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Short-term gain, long-term pain for young people


8 October 2020 at 8:16 am
Tiana Sixsmith
In a special budget edition of our Youth Matters column, Tiana Sixsmith unpacks what the federal budget means for young people.


Tiana Sixsmith | 8 October 2020 at 8:16 am


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Short-term gain, long-term pain for young people
8 October 2020 at 8:16 am

In a special budget edition of our Youth Matters column, Tiana Sixsmith unpacks what the federal budget means for young people.

As we sit in the depths of a recession and a pandemic that has ravaged the lives of people across Australia, the federal government’s recent budget announcement was both uplifting and soul-crushing. Watching the unfolding announcements I couldn’t help but feel that the latest budget prioritised the recovery of businesses and high-income earners, over individuals. If anything, it raises the question of whether short-term solutions are really going to help improve a long-term problem for Australian young people and the future. 

The first announcement to note is that of the JobMaker Hiring credit, an incentive seemingly used to encourage businesses to hire young people for up to 12 months. The scheme will see eligible businesses able to claim $200 per week for every employee aged between 16 and 29, hired from now until 6 October 2021. While it’s a welcome sign to see some form of an approach to youth unemployment, the initiative is quick to put businesses in charge of this endeavour. It creates eligibility measures that remain constrictive on young people who have previously been in unsecure work or without previous access to welfare benefits. Recipients must have received some form of income payment such as JobSeeker, Youth Allowance or Parenting Payment up to three months before they are hired – a boundary that leaves young people in uncertain circumstances and ignores the thousands of young people unable to receive these benefits. 

The short-term, 12-month solution does not feel like an adequate measure to keep young people in stable employment. Increasing welfare payments so that young people can live above the poverty line should be a priority. However, the inclusion of $1.5 billion for the JobTrainer program – which will see 50 per cent wage subsidies for over 300,000 apprentices and trainees – has the potential to help support many young people moving into further employment. As long as it can be ensured that young people won’t be exploited through these measures, and that when the initiative ends young people don’t find themselves unemployed again, this will be a good initiative towards a youth unemployment solution. 

The latest installment of tax cuts were hailed as the government’s big ticket stimulus initiative. Although tax breaks will be a welcome support package for businesses struggling during the pandemic, it fails to recognise or produce viable solutions for those who are unemployed and will not earn a substantial, taxable income. The main beneficiaries of these initiatives continue to be the wealthy, and I worry that a top-down approach to boosting our economy leaves those who are already below the line, further behind.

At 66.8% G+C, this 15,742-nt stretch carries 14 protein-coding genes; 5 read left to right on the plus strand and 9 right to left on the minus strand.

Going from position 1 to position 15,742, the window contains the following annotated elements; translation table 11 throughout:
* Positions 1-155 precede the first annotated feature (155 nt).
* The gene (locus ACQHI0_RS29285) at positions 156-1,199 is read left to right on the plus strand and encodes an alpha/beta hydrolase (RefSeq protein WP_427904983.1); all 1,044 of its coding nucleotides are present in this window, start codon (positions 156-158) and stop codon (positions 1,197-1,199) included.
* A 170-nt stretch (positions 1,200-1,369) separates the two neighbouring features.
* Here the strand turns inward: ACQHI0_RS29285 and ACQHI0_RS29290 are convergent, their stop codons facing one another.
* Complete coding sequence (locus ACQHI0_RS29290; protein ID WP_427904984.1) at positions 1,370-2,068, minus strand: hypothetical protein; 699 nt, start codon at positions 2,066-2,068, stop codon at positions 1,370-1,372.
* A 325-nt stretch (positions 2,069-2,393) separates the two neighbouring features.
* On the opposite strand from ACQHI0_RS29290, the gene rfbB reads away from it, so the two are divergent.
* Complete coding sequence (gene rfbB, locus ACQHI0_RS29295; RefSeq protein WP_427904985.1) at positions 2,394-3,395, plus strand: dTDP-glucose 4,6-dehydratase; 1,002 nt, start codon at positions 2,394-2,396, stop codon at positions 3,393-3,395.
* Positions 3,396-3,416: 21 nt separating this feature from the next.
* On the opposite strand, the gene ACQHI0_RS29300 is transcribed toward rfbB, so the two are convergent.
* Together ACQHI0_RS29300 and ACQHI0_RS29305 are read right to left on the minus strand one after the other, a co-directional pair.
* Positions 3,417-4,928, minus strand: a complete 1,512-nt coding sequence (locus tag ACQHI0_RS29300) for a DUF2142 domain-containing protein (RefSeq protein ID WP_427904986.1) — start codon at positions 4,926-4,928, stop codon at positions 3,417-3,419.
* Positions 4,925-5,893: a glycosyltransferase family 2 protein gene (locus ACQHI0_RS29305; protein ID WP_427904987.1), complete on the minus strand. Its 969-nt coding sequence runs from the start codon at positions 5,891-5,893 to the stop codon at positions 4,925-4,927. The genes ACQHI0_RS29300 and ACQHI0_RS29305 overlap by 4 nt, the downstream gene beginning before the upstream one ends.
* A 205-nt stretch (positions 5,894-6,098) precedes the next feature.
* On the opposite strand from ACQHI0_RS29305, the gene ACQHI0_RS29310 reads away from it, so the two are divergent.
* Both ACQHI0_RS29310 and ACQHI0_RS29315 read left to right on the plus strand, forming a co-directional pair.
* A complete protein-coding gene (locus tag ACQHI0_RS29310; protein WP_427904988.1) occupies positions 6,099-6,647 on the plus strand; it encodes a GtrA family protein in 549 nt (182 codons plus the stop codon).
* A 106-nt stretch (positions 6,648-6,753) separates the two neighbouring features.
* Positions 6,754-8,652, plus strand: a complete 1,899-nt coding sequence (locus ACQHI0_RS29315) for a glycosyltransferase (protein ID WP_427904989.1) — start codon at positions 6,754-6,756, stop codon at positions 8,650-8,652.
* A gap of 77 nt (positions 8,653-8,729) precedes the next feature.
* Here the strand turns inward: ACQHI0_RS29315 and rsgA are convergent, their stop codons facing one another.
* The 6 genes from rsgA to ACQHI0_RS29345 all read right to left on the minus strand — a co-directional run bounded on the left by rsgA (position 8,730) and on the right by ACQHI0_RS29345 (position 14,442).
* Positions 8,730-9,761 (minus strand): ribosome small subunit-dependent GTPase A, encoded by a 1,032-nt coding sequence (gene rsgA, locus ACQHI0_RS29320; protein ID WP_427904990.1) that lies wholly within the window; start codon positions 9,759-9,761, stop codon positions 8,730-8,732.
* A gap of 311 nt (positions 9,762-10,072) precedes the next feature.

In a brilliant turn of events, the government instituted substantial funding into healthcare with a record $115.5 billion introduced for the 2020-21 budget. Within this, $5.7 billion was included for mental health support with the doubling of medicare-funded psychological services from 10 to 20 sessions. This support is welcomed, but it can be noted that parts of the budget, namely parts focusing on unemployment and financial security, will still play a key part in the continuous uphill battle against rising ill mental health. This reinforces the dire need to raise the base-rate for payments such as JobSeeker, Youth Allowance and more. 

While the issues of the gas-led recovery have been hotly debated these past few weeks, the budget continues to promote fossil fuel investment and perpetuate increasingly cataclysmic consequences from climate change. Whilst funding for recycling infrastructure, ocean health and further investment announcements planned following the Royal Commission into National Natural Disaster Arrangements are welcome, a lack of investment in the transition towards renewables, the jobs of the future and our planet’s future was missed in this announcement. 

Young people have been disproportionately affected by COVID-19. While the budget brought some inkling of hope, a lack of long-term solutions means that our future continues to be at stake. With the oncoming impacts of climate change, university fee hikes and unsustainable youth unemployment packages rife with hurdles, I worry personally about what the next few years hold for me and the people around me. We need politicians who are prepared to put in the hard yards to secure a future for generations to come and unfortunately, this budget barely scrapes the surface. 

What can solve these issues? Greater youth representation in parliament. A co-design approach to policies for young people. And maybe, just maybe, listening to what we have to say. 

 

About the author: Tiana Sixsmith, 21, is a Youth Affairs Council of Victoria member, Victorian Youth Congress member and Monash University student. She is passionate about politics, youth advocacy and sustainable futures. 

This article is part of a monthly series, Youth Matters, a collaboration between Youth Affairs Council Victoria and Pro Bono Australia to inject the voices of young people into the social change sector.


Tiana Sixsmith  |  @ProBonoNews

Tiana Sixsmith is a Youth Affairs Council of Victoria member, Victorian Youth Congress member and Monash University student.

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